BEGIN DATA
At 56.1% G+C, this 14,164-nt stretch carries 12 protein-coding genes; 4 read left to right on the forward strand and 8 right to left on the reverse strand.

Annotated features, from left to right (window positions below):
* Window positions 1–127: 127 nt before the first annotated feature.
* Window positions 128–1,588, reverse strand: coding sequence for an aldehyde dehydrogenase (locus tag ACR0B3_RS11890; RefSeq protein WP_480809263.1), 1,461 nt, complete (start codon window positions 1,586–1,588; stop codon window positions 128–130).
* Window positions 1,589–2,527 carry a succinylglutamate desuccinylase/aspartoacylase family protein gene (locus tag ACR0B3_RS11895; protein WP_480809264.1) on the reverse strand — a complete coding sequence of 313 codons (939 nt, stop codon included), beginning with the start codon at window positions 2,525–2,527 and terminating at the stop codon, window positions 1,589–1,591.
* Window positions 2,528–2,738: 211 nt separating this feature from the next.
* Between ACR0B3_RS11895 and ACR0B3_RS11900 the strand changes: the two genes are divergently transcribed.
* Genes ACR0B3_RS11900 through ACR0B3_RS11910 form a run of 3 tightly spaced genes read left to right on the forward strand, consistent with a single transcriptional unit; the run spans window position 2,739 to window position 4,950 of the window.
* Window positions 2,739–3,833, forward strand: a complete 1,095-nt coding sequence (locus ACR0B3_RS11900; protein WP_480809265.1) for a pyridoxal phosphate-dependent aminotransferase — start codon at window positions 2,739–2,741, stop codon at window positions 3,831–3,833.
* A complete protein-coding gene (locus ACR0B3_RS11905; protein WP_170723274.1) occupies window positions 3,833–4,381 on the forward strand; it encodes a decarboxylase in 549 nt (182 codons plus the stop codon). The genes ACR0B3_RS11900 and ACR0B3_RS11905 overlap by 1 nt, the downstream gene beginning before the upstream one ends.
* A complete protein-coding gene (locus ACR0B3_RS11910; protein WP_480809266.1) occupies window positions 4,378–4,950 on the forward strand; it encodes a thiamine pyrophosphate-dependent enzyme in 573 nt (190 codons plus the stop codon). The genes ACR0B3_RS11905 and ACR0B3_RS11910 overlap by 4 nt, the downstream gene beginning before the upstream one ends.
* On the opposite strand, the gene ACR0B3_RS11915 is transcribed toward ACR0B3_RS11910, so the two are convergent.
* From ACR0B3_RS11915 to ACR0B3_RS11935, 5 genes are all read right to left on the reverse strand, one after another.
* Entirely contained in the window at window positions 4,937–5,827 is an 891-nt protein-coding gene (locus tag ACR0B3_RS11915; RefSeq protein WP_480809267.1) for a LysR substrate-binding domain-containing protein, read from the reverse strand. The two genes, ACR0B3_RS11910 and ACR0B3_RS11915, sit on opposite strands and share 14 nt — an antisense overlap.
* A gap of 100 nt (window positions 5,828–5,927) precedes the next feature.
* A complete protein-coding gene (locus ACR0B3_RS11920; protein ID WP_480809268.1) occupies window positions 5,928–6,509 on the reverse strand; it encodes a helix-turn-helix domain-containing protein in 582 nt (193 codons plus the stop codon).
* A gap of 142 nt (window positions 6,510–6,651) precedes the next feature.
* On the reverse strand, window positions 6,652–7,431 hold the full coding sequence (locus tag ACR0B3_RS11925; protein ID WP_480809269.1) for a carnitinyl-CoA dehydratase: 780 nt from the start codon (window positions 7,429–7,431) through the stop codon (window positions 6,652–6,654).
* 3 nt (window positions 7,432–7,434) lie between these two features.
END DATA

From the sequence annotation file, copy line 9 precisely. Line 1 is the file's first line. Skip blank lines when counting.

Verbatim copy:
* Window positions 2,739–3,833, forward strand: a complete 1,095-nt coding sequence (locus ACR0B3_RS11900; protein WP_480809265.1) for a pyridoxal phosphate-dependent aminotransferase — start codon at window positions 2,739–2,741, stop codon at window positions 3,831–3,833.